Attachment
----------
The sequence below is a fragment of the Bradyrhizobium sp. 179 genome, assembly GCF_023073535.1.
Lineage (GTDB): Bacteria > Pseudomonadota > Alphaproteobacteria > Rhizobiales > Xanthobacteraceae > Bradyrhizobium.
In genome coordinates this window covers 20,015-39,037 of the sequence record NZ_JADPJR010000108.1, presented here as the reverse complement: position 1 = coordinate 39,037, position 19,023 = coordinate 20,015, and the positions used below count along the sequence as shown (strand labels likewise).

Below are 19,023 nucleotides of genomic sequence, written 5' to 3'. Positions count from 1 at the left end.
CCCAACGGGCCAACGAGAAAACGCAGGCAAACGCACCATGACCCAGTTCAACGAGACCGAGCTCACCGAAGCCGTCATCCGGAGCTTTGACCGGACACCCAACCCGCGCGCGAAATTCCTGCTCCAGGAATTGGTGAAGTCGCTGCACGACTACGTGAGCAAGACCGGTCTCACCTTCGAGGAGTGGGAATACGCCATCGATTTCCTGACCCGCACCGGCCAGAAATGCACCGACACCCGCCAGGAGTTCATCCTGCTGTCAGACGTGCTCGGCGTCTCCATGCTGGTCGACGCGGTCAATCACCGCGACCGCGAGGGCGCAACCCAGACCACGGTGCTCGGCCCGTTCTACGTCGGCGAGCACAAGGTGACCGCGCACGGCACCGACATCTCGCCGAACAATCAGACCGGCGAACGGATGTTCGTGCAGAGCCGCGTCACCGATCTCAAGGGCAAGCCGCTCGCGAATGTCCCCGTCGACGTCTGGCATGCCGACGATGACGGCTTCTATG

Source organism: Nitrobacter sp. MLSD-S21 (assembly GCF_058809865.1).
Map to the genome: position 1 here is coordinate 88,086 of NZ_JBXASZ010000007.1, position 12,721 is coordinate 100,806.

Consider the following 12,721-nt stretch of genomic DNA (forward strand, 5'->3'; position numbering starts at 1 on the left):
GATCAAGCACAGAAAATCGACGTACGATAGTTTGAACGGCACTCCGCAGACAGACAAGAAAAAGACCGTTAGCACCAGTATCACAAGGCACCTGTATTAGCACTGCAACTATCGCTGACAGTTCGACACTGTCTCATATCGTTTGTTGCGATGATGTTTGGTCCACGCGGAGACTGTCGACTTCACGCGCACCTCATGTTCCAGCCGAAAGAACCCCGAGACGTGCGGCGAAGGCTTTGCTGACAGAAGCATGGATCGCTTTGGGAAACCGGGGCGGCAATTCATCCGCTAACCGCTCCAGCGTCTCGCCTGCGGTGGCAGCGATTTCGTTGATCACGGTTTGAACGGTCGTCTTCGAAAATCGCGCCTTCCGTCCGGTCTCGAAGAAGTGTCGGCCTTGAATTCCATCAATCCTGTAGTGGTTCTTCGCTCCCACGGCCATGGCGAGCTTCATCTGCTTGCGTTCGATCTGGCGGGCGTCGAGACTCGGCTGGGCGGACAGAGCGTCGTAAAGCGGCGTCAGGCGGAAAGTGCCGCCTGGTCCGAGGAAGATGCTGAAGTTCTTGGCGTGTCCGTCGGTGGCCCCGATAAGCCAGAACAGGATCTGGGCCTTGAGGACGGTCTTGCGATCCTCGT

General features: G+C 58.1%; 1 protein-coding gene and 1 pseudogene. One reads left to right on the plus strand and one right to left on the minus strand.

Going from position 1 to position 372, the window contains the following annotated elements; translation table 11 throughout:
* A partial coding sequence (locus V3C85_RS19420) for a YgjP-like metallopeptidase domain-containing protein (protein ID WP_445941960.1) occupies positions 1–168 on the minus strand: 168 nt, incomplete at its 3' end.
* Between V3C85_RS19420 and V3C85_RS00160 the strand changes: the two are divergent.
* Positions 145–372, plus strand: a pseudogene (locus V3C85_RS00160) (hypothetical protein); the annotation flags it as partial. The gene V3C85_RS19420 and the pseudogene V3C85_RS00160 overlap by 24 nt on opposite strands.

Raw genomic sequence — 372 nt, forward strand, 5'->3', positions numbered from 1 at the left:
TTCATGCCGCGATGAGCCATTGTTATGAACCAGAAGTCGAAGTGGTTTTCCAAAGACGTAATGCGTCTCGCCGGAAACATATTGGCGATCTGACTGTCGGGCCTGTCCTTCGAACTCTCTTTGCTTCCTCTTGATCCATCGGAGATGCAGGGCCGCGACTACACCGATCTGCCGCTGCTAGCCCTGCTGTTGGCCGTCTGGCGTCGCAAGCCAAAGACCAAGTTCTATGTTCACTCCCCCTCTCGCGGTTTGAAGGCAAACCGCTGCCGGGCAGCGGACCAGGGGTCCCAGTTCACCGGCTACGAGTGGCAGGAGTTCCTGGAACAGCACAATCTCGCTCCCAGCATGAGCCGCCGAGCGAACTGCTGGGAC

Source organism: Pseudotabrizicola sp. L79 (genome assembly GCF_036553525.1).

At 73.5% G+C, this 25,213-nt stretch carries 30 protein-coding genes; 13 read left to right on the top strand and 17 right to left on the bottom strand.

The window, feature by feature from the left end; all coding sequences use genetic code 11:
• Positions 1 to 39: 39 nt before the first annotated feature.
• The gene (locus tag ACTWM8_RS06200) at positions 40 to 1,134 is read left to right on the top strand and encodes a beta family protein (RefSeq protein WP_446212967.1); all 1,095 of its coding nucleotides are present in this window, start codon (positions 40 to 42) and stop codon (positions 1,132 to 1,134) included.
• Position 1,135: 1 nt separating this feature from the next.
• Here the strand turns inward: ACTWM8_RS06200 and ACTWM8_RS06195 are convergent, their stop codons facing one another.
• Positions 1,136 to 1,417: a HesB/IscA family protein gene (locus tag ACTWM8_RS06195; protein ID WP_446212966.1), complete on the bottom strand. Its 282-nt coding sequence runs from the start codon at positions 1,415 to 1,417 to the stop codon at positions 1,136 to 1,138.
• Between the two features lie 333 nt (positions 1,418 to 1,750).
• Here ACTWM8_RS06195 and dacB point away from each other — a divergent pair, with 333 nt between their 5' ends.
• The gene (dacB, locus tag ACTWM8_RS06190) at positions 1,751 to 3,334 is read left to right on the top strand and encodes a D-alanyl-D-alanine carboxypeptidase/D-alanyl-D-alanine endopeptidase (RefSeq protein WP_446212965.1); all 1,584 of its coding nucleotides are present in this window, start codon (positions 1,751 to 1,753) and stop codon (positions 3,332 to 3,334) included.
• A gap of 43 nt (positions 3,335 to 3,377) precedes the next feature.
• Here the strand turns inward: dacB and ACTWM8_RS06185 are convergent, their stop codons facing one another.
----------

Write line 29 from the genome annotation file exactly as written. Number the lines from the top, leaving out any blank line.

• Here the strand turns inward: dacB and ACTWM8_RS06185 are convergent, their stop codons facing one another.